Shame and fame, Alice Mbewe recounts how she inspired Sulu’s song

SPORTING a green top and a colourful wrapper, Alice Mbewe and other farm workers at Garika Farm are busy applying fertiliser in one of the tobacco fields situated along the Karoi-Tengwe road.

BY JAIROS SAUNYAMA

Alice Mbewe and her husband Peter Munhava

Alice Mbewe and her husband Peter Munhava

Two of her children, Denzel (5) and Nathan (four months), are playing with the mud, with others at the far end of the field waiting for their mother — a celebrity in her own right — to finish up the remaining lines before they retire for a break.

In a patriarchal society, the 29-year-old woman has become one of the most popular people in Karoi and other areas, following her presumed “recklessness” that resulted in sungura sunger, Sulumani Chimbetu releasing a song titled Alice Mbewe.

A woman who loses a child, particularly at a public place, is looked down upon, but with Mbewe, it is a different case altogether.

Her recklessness has yielded something positive, an entertaining song that has resulted in many not even caring to know what inspired the track.

The song, off Sulu’s latest album Jamboree, has become an instant hit on the local scene.

The song is based on a true story and talks of a minor, who is stranded after her mother abandoned her while enjoying dendera music during a show held at Dugane Farm last year.

Sulu announced on stage, asking the revellers if there was anyone who was missing a child.

In a bid to effectively spread the message, Sulu sang about it, and Mbewe emerged from the crowd and reunited with her daughter, Talent.

NewsDay recently tracked Mbewe to Tengwe, a farming area in Karoi, where she opened up on her life experiences among other issues. It was easy for the news team to fish her out, as she is known by everyone, including young children.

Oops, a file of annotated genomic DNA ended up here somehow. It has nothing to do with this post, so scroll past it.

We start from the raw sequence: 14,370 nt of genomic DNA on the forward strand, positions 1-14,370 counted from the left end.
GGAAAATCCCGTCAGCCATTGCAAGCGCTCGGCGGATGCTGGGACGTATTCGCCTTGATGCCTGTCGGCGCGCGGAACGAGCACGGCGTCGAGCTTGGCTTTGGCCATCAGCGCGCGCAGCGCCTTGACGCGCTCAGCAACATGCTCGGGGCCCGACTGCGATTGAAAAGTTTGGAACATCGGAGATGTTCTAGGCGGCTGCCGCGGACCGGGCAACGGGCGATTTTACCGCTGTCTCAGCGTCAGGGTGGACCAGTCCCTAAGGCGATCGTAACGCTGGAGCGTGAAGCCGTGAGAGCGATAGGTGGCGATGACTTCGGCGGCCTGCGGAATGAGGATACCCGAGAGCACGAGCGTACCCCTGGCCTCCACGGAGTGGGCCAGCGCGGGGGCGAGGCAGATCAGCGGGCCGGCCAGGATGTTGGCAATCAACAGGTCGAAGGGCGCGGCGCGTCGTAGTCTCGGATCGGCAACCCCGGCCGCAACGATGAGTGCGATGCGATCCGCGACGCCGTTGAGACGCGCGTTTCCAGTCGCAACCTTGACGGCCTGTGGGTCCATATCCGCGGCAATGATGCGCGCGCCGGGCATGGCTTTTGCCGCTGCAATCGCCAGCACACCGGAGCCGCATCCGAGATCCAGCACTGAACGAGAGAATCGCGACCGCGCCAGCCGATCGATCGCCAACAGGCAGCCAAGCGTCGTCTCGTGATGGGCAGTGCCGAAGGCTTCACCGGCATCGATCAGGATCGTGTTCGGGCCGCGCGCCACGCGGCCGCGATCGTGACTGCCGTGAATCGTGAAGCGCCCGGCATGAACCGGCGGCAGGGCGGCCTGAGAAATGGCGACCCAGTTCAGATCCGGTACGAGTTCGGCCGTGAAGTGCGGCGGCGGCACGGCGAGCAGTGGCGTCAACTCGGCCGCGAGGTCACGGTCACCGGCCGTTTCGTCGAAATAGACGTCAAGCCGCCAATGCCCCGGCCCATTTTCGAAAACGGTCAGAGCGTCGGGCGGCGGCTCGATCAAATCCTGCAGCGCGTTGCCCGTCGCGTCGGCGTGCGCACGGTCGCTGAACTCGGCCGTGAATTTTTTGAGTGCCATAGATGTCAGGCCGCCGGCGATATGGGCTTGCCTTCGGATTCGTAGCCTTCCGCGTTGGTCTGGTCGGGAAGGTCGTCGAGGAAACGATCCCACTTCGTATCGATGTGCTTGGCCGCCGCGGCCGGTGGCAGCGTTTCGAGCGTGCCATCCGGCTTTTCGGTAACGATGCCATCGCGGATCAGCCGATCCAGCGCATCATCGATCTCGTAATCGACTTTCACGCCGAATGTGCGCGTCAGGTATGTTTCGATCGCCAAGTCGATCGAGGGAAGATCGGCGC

“Everyone here knows me, Karoi, Hurungwe and even Kariba. The track has put my name in the spotlight. I hear even in Harare people are eager to see the real Alice Mbewe,” she said.

Despite boasting of popularity, the memory of losing her daughter in a public place still haunts ger. Tragically, three-year-old Talent died a few weeks after Sulu launched the album.

“I am not at peace. The whole thing is haunting me. My daughter, who got lost on January 1, 2016, during Sulu’s show at Dugane, is no more. She is not here with me, but God will heal me. My daughter succumbed to pneumonia at Karoi (District) Hospital on December 19 last year,” she says, with tears streaming down her cheeks.

“On December 17, she started crying and convulsing at the same time and we took her to a local clinic before she was transferred to Karoi Hospital.”

Mbewe, who is also a well-known dancer, said sometimes she is troubled by the fact that it is her recklessness that gave birth to the song Alice Mbewe.

“As a mother, I was reckless on the day in question and each time I hear the track, I feel ashamed. I was with my friends at the back of the bar dancing, when Sulu shouted from the stage that someone had lost a child,” she recalled.